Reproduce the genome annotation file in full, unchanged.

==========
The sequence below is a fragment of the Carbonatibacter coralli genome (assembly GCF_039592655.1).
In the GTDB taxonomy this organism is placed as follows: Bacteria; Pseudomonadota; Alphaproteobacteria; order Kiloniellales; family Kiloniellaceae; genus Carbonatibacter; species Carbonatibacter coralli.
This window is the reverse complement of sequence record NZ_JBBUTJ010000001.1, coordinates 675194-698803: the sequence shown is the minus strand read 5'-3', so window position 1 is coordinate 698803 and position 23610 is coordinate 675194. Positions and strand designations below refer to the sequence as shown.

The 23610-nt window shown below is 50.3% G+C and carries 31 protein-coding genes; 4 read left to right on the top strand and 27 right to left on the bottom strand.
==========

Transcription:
The sequence below is a fragment of the Carbonatibacter coralli genome (assembly GCF_039592655.1).
In the GTDB taxonomy this organism is placed as follows: Bacteria; Pseudomonadota; Alphaproteobacteria; order Kiloniellales; family Kiloniellaceae; genus Carbonatibacter; species Carbonatibacter coralli.
This window is the reverse complement of sequence record NZ_JBBUTJ010000001.1, coordinates 675194-698803: the sequence shown is the minus strand read 5'-3', so window position 1 is coordinate 698803 and position 23610 is coordinate 675194. Positions and strand designations below refer to the sequence as shown.

The 23610-nt window shown below is 50.3% G+C and carries 31 protein-coding genes; 4 read left to right on the top strand and 27 right to left on the bottom strand.